Thailand: ‘Tiger Temple’ faces charges over dead cubs, more animal products discovered
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Thailand: ‘Tiger Temple’ faces charges over dead cubs, more animal products discovered

WILDLIFE authorities in Thailand were preparing to press charges against the infamous “Tiger Temple” in Kanchanaburi Friday as more endangered animal products were found at the controversial tourist attraction.

After yesterday’s gruesome discovery of 40 dead tiger cubs in the temple kitchen’s freezers, more reports of tiger products and illegally obtained animals have been surfacing as authorities continue transporting 137 tigers to state-owned breeding centers in the Ratchaburi province.

Most recently, Richart Miyer, reporter and anchor at Krungthap Turakij TV, reported that authorities found a number of tiger cubs “pickled” in labelled jars.

Miyer said the temple will be “charged with possession of protected animals without permission”.

Al Jazeera’s senior correspondent, Wayne Hay, also posted a photograph on Twitter of tiger skins and amulets found in a truck that was stopped on its way out of the temple grounds.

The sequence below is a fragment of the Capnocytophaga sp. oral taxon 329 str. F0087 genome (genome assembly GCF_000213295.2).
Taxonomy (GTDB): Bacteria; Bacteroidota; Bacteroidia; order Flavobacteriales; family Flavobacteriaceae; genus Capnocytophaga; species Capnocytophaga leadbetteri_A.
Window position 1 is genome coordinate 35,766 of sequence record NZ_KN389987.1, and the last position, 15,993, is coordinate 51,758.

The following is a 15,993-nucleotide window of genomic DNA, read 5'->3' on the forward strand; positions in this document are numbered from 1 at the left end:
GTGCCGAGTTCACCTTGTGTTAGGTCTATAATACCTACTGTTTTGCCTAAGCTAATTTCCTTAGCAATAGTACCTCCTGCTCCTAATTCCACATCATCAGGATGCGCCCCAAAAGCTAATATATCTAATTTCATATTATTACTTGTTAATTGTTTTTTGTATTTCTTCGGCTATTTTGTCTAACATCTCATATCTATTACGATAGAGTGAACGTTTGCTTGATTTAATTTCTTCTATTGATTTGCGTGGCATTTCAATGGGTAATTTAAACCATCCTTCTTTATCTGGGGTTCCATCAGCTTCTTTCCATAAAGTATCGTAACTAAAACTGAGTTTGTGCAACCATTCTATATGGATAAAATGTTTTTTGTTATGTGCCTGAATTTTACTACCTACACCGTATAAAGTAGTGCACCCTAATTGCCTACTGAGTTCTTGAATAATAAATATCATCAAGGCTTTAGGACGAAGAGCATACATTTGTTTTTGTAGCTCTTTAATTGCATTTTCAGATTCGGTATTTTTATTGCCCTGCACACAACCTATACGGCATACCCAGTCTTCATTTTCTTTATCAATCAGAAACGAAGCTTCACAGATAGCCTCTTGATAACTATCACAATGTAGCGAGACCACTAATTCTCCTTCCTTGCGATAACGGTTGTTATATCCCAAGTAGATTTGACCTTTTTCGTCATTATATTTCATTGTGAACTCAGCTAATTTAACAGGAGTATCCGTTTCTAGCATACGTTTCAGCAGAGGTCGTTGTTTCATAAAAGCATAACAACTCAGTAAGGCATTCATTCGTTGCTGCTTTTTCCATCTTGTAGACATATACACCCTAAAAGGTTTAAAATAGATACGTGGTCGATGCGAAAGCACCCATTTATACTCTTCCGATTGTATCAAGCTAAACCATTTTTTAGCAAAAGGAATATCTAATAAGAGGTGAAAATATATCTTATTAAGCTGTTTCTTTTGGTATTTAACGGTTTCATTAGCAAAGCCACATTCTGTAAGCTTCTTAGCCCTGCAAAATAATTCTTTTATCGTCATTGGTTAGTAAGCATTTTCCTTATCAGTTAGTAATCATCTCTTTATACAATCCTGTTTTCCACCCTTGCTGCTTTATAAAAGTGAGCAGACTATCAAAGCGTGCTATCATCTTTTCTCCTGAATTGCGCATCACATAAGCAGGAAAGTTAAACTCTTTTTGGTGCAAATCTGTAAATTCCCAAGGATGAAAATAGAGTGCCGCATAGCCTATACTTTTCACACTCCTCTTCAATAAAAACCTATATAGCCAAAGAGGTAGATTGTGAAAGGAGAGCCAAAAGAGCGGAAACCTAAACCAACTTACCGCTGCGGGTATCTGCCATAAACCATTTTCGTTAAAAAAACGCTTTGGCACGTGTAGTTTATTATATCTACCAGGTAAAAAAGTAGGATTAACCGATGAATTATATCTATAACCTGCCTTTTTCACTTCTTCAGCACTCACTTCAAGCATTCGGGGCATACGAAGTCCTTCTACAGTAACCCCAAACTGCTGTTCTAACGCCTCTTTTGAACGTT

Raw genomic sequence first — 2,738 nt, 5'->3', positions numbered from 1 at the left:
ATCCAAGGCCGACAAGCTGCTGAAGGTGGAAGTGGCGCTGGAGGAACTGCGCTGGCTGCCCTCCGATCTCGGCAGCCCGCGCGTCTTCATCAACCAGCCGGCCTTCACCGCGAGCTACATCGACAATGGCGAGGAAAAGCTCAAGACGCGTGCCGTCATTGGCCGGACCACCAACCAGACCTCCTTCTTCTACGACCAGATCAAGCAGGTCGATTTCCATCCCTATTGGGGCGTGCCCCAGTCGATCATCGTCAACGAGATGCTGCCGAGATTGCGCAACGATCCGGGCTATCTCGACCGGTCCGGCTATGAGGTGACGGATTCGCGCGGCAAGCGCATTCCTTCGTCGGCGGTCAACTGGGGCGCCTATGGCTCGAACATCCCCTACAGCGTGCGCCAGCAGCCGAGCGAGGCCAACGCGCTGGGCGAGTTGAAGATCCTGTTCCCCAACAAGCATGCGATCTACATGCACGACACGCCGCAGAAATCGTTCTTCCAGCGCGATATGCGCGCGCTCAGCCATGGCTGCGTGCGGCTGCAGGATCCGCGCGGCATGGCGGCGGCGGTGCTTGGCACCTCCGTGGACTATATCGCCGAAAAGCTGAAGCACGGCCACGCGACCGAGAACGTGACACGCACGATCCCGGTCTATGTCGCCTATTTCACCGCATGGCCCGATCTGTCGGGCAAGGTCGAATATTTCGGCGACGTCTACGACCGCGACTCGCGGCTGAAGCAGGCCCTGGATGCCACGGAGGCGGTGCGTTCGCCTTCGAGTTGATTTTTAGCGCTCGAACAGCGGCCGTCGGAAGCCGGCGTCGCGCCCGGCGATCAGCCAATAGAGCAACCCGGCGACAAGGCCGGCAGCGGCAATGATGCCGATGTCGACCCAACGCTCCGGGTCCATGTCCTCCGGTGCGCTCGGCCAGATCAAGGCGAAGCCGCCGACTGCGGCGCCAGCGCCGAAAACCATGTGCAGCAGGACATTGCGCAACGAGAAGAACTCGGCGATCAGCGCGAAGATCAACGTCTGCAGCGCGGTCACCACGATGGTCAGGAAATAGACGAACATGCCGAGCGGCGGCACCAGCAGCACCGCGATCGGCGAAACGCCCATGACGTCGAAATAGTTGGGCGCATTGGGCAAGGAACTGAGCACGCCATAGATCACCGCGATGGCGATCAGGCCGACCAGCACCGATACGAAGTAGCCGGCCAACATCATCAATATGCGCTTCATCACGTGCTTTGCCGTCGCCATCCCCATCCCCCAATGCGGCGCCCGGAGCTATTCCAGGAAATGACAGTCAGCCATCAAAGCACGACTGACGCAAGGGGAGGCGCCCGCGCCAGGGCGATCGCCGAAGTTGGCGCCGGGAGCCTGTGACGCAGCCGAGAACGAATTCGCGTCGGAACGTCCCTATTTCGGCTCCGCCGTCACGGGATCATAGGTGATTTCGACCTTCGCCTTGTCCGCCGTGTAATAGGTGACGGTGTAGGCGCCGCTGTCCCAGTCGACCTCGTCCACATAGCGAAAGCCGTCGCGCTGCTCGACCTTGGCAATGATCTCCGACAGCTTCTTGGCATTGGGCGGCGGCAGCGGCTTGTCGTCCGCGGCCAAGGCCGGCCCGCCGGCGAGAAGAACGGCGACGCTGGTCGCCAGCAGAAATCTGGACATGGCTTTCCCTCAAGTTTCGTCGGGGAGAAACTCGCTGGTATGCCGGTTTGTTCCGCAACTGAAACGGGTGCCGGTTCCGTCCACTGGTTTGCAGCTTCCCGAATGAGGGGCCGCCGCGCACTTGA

According to The Gulf Today, the truck was driven by a monk, who was intercepted by the wildlife authorities. The discovery of the skins will further fuel accusations that the temple willingly participated in illegal trade for profit.

SEE ALSO: What will become of the big cats of Thailand’s ‘Tiger Temple’

Separately, Edwin Wiek of the Wildlife Friends Foundation Thailand (WFFT) reported the discovery of illegally obtained hornbills and a lion found on the temple grounds during the relocation.

As the findings become more and more incriminating, there appears to be little room for the monks and temple administration to escape the law.

The temple operators have always denied any allegations of trafficking, illegal breeding, and mistreatment of the animals, which critics say they have used as “cash cows” to rip off ignorant tourists.

The site was previously a popular tourist attraction, as visitors were able to get up close with the tigers, which appeared to roam around freely, and pose for photographs with the animals.